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THE INVESTOR
July 21, 2018
Big Reunion

Mobile & Internet

Korea's media regulator to investigate Google’s covert location data collection 

  • PUBLISHED :November 23, 2017 - 16:56
  • UPDATED :November 23, 2017 - 16:56
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[THE INVESTOR] South Korea’s media regulator said on Nov. 23 that it would open an investigation into Google’s user data management practices, following news reports confirming the US tech giant has been secretly collecting users’ location data from phones running on the Android operating system.

“We plan to first summon Google (Korea) to determine the exact circumstances of this case, and later take appropriate action if necessary,” the head of KCC’s Privacy Infringement Investigation Division told The Korea Herald.

The ministry stated that it will closely examine whether Google collected and used the location data of Android smartphone users in Korea without obtaining due consent, and also cooperate with other states including the US, the European Union and Japan in case an international investigation is needed.


A news report released by US online media outlet Quartz on Nov. 22 found that Google has been collecting the location data of its Android users since the beginning of the year, even when GPS is disabled.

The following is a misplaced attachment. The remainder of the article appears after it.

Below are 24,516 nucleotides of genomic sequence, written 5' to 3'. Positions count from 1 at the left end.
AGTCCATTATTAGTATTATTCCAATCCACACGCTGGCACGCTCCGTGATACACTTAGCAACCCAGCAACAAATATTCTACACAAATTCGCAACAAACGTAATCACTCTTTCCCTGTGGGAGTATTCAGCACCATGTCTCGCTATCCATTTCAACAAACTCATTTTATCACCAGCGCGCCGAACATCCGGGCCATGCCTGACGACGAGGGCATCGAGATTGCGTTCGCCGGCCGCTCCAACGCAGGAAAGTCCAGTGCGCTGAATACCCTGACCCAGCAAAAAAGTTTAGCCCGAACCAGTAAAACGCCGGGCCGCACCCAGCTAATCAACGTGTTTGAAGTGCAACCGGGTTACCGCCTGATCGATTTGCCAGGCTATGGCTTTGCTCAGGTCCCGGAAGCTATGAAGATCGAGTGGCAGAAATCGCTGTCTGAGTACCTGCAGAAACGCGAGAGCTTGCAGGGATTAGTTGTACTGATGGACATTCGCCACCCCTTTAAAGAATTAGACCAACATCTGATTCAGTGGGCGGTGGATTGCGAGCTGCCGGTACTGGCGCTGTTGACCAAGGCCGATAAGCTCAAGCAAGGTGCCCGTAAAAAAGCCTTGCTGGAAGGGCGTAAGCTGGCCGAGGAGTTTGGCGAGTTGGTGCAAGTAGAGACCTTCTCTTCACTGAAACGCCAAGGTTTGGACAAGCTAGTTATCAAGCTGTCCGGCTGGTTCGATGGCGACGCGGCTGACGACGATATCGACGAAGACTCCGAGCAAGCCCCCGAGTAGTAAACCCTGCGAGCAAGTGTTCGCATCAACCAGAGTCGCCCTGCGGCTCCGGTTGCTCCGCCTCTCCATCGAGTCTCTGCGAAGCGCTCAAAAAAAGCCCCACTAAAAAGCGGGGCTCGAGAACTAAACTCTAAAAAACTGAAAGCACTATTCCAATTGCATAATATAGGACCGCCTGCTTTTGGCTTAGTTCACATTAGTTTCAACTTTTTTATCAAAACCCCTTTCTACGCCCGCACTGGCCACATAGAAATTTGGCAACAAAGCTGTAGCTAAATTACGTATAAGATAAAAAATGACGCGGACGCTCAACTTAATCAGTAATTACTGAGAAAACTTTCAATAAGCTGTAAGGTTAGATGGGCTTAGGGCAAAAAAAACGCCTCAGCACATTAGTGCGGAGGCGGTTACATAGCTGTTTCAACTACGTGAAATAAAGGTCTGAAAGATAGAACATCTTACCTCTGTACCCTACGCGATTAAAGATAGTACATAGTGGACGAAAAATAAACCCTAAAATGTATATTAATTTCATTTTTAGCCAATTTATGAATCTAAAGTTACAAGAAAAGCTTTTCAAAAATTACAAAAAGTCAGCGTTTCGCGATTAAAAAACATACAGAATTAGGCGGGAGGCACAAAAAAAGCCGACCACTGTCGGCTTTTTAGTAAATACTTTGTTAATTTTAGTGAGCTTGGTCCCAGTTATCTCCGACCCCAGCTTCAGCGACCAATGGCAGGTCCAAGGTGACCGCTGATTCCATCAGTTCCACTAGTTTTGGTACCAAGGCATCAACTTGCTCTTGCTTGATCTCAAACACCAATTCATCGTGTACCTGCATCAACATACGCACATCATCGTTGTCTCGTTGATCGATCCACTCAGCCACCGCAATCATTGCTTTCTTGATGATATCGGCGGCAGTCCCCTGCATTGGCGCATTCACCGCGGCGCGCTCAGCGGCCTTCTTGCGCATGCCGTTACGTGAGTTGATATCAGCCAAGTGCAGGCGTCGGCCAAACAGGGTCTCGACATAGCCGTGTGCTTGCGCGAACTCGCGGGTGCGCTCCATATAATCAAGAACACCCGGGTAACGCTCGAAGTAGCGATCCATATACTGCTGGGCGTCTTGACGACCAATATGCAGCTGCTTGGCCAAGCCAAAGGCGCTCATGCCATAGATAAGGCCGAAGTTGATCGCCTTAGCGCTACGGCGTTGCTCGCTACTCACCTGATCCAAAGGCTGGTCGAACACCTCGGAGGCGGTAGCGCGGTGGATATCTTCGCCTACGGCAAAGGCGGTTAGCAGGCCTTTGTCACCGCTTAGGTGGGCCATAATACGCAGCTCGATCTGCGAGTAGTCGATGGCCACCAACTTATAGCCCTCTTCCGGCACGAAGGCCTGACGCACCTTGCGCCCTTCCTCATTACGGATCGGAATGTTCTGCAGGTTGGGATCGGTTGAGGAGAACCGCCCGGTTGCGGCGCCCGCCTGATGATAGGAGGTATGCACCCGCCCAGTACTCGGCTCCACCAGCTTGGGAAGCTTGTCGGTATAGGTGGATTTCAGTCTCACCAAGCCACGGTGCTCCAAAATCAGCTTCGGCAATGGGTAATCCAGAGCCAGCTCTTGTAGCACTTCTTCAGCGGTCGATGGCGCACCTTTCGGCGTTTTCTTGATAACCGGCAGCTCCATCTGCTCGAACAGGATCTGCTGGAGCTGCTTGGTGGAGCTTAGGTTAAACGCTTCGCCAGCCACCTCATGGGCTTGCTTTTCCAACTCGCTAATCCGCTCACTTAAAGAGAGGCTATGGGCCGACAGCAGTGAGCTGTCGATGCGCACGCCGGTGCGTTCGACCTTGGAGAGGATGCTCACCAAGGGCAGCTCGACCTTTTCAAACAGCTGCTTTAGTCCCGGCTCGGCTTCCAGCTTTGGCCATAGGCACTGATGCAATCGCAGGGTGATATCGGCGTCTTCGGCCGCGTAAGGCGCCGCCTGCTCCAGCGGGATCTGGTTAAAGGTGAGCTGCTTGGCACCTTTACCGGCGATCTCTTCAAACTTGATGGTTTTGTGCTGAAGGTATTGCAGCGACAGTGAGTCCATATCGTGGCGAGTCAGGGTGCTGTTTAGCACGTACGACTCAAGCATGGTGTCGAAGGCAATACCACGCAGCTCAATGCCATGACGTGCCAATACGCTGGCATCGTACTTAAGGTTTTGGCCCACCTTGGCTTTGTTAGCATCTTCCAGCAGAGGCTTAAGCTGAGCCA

According to Quartz, phones running on Google’s Android OS have been collecting addresses of nearby cellular towers -- even when location-tracking services are turned off -- and sending that data back to Google.

This means that even people who actively turn off their GPS tracking service -- thinking their locations will no longer be shared -- were being tracked by Google nonetheless.

Cell ID codes -- data exchanged between a smartphone and a cell tower -- can be used to determine roughly where a mobile device is located. It’s particularly easier to pinpoint a device’s location in urban centers where cell towers are more concentrated.

A Google spokesperson confirmed the practice, noting the Cell ID codes were used alongside many other signals by Google to improve its push notification and message delivery system, and never stored. 

The tech giant said it has updated its system so that Android phones no longer transfer the cell tower location data to Google. However, critics have alleged that Google may have sold the massive locational data it had amassed to third parties with marketing and advertisement needs.

Looking ahead, the KCC is expected to examine whether Google broke Korea’s privacy regulations with such practices. According to the country’s data regulations, collecting a user’s locational data without due consent is illegal and subject to fines and punishment.

In Korea, smartphones running on Google’s Android OS, including phones produced by Samsung Electronics and LG Electronics are the majority. Android devices are estimated to account for around 80 percent of Korea’s smartphone market.

By Sohn Ji-young/The Korea Herald (jys@heraldcorp.com)

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